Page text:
Although the past two decades of research have generated a significant stock of knowledge and literature base on the international entrepreneurship phenomenon, including influential winners of the prestigious Journal of International Business Studies’ article of the Decade award (e.g. Oviatt and McDougall, 1994; Knight and Cavusgil, 2004), relatively little is known about how international entrepreneurial firms leverage international marketing knowledge in ‘the discovery, evaluation, enactment, and exploitation of opportunities across national borders’ (Oviatt & McDougall 2005, p. 540). Not enough also is known in respect of how these firms develop their respective international marketing strategy (Aspelund, Madsen, and Moen, 2007) and manage customer and brand relationships, and marketing mix elements in overseas markets. This relative neglect of the marketing underpinnings of international entrepreneurship (Styles & Seymour, 2006; Aspelund, Madsen, and Moen, 2007; Zou, Xu and Shi, 2015) is surprising given the well-established marketing-entrepreneurship nexus (Carson et al., 1995; Gilmore et al., 2013).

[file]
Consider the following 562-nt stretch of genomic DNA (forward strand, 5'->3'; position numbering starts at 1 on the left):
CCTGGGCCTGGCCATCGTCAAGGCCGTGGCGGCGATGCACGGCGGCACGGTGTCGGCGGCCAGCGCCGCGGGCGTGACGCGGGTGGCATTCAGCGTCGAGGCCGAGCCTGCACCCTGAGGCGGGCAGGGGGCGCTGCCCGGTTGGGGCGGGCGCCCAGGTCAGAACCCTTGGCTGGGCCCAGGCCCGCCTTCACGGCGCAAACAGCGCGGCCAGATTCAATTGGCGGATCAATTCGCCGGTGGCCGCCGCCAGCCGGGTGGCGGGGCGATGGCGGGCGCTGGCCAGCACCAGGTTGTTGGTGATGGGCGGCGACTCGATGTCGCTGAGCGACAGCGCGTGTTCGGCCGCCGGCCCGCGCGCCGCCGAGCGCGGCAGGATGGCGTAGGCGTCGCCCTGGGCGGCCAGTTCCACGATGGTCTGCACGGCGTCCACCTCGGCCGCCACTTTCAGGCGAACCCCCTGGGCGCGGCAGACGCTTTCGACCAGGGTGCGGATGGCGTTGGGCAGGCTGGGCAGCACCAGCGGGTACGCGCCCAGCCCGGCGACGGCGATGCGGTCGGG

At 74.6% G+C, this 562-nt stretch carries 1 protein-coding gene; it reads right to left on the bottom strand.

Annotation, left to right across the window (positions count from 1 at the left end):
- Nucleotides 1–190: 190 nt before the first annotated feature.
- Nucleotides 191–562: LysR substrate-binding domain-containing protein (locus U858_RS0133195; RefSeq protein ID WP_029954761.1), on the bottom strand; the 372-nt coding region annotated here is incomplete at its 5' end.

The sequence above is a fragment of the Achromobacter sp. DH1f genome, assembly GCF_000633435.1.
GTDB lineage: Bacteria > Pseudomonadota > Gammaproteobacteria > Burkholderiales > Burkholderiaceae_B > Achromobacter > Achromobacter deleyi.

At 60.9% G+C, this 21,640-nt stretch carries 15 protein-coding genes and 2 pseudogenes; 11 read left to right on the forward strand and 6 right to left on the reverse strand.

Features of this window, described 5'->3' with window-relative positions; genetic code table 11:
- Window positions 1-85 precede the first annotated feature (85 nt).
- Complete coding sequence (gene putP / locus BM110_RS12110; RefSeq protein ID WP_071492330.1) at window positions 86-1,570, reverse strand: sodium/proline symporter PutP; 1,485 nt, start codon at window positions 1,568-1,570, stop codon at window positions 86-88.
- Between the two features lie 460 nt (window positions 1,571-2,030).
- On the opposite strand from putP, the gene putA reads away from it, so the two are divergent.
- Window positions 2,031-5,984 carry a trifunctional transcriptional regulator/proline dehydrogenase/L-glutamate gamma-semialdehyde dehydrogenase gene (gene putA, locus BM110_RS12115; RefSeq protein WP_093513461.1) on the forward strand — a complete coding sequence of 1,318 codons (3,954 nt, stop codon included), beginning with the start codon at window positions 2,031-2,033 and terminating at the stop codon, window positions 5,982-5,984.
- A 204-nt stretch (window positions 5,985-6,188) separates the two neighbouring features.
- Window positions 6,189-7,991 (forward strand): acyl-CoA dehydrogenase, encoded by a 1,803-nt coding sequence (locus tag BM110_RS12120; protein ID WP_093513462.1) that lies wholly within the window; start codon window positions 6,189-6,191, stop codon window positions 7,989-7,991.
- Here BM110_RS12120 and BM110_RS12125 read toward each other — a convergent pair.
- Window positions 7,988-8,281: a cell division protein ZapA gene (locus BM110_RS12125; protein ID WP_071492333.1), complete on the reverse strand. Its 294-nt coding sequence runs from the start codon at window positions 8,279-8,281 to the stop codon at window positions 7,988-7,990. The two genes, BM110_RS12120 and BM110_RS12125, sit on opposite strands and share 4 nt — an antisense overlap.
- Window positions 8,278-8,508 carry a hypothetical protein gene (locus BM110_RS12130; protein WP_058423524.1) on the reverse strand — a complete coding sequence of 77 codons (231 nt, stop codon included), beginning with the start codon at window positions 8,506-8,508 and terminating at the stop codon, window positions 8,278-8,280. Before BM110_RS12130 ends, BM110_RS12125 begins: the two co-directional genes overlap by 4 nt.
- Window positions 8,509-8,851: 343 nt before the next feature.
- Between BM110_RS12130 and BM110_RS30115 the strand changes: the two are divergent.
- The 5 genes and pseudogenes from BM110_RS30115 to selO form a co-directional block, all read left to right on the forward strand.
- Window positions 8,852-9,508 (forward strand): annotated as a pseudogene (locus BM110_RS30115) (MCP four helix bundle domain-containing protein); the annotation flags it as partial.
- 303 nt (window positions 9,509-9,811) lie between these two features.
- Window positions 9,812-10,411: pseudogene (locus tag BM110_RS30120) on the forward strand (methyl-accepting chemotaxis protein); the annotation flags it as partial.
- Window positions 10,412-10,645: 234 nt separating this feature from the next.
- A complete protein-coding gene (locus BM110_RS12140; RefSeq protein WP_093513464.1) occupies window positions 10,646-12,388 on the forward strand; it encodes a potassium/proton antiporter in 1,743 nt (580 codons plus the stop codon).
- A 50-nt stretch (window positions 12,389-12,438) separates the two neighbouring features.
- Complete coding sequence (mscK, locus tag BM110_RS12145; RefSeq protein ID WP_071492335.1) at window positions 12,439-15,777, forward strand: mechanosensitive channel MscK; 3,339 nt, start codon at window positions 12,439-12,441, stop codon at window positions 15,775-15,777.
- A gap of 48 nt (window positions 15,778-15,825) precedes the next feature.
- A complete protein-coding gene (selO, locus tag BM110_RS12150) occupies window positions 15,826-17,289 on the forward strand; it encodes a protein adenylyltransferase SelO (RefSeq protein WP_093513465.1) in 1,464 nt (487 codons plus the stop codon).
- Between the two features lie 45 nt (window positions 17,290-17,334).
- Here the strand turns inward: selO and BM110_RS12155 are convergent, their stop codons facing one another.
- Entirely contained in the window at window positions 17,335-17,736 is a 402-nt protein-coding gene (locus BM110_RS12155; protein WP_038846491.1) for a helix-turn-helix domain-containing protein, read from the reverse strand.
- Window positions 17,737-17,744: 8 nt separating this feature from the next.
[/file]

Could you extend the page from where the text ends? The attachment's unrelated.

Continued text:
The purpose of this special issue is to avail researchers of a platform to share important insights on how resource-constrained international entrepreneurial firms leverage international marketing knowledge and strategies to identify, evaluate, enact, and take advantage of growth opportunities, while mitigating risks in the highly competitive, multi speed global markets. A related aim is to improve understanding of how international entrepreneurial firms utilize overseas opportunities in marketing their way out of recessionary pressures in growth-challenged domestic markets and achieving growth in third markets.